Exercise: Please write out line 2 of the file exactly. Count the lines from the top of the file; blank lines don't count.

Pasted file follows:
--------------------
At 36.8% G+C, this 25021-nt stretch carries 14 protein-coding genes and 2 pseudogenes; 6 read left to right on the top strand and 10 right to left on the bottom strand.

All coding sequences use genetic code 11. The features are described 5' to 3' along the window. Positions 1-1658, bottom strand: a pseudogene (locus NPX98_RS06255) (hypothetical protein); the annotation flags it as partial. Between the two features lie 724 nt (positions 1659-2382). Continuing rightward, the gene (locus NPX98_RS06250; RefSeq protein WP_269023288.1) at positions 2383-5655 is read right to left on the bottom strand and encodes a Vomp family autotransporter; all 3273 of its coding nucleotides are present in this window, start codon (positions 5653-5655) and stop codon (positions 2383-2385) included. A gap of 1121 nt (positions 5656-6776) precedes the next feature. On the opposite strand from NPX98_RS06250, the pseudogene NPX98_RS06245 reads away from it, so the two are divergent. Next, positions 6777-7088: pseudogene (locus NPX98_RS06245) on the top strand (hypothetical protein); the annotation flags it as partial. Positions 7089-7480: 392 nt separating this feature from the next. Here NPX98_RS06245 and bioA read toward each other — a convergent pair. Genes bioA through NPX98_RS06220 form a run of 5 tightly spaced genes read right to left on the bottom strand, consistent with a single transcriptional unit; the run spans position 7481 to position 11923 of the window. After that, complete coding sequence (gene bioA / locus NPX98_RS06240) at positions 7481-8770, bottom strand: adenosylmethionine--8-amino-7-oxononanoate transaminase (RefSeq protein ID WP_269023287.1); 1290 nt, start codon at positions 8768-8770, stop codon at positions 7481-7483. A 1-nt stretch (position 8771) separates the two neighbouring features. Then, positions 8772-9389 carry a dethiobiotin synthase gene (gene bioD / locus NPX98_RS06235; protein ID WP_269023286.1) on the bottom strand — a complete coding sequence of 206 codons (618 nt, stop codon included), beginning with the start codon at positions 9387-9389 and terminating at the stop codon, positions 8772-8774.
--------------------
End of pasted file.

All coding sequences use genetic code 11. The features are described 5' to 3' along the window. Positions 1-1658, bottom strand: a pseudogene (locus NPX98_RS06255) (hypothetical protein); the annotation flags it as partial. Between the two features lie 724 nt (positions 1659-2382). Continuing rightward, the gene (locus NPX98_RS06250; RefSeq protein WP_269023288.1) at positions 2383-5655 is read right to left on the bottom strand and encodes a Vomp family autotransporter; all 3273 of its coding nucleotides are present in this window, start codon (positions 5653-5655) and stop codon (positions 2383-2385) included. A gap of 1121 nt (positions 5656-6776) precedes the next feature. On the opposite strand from NPX98_RS06250, the pseudogene NPX98_RS06245 reads away from it, so the two are divergent. Next, positions 6777-7088: pseudogene (locus NPX98_RS06245) on the top strand (hypothetical protein); the annotation flags it as partial. Positions 7089-7480: 392 nt separating this feature from the next. Here NPX98_RS06245 and bioA read toward each other — a convergent pair. Genes bioA through NPX98_RS06220 form a run of 5 tightly spaced genes read right to left on the bottom strand, consistent with a single transcriptional unit; the run spans position 7481 to position 11923 of the window. After that, complete coding sequence (gene bioA / locus NPX98_RS06240) at positions 7481-8770, bottom strand: adenosylmethionine--8-amino-7-oxononanoate transaminase (RefSeq protein ID WP_269023287.1); 1290 nt, start codon at positions 8768-8770, stop codon at positions 7481-7483. A 1-nt stretch (position 8771) separates the two neighbouring features. Then, positions 8772-9389 carry a dethiobiotin synthase gene (gene bioD / locus NPX98_RS06235; protein ID WP_269023286.1) on the bottom strand — a complete coding sequence of 206 codons (618 nt, stop codon included), beginning with the start codon at positions 9387-9389 and terminating at the stop codon, positions 8772-8774.